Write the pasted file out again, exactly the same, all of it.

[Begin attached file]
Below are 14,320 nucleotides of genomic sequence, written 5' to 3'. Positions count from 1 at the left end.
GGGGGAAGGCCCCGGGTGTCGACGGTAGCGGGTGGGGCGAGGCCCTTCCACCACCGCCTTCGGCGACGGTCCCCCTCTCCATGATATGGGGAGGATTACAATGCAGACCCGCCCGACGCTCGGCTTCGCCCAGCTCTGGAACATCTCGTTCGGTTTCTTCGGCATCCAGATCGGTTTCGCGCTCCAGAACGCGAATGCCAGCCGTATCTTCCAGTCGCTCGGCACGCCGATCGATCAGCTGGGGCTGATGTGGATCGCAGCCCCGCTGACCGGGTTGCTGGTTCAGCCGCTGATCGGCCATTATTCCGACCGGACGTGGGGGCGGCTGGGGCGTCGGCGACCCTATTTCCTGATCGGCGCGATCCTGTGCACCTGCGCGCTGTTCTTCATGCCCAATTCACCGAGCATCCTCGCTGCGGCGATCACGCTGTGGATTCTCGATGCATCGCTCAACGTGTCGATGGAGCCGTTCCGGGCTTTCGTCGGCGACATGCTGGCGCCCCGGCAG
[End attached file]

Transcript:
Below are 14,320 nucleotides of genomic sequence, written 5' to 3'. Positions count from 1 at the left end.
GGGGGAAGGCCCCGGGTGTCGACGGTAGCGGGTGGGGCGAGGCCCTTCCACCACCGCCTTCGGCGACGGTCCCCCTCTCCATGATATGGGGAGGATTACAATGCAGACCCGCCCGACGCTCGGCTTCGCCCAGCTCTGGAACATCTCGTTCGGTTTCTTCGGCATCCAGATCGGTTTCGCGCTCCAGAACGCGAATGCCAGCCGTATCTTCCAGTCGCTCGGCACGCCGATCGATCAGCTGGGGCTGATGTGGATCGCAGCCCCGCTGACCGGGTTGCTGGTTCAGCCGCTGATCGGCCATTATTCCGACCGGACGTGGGGGCGGCTGGGGCGTCGGCGACCCTATTTCCTGATCGGCGCGATCCTGTGCACCTGCGCGCTGTTCTTCATGCCCAATTCACCGAGCATCCTCGCTGCGGCGATCACGCTGTGGATTCTCGATGCATCGCTCAACGTGTCGATGGAGCCGTTCCGGGCTTTCGTCGGCGACATGCTGGCGCCCCGGCAG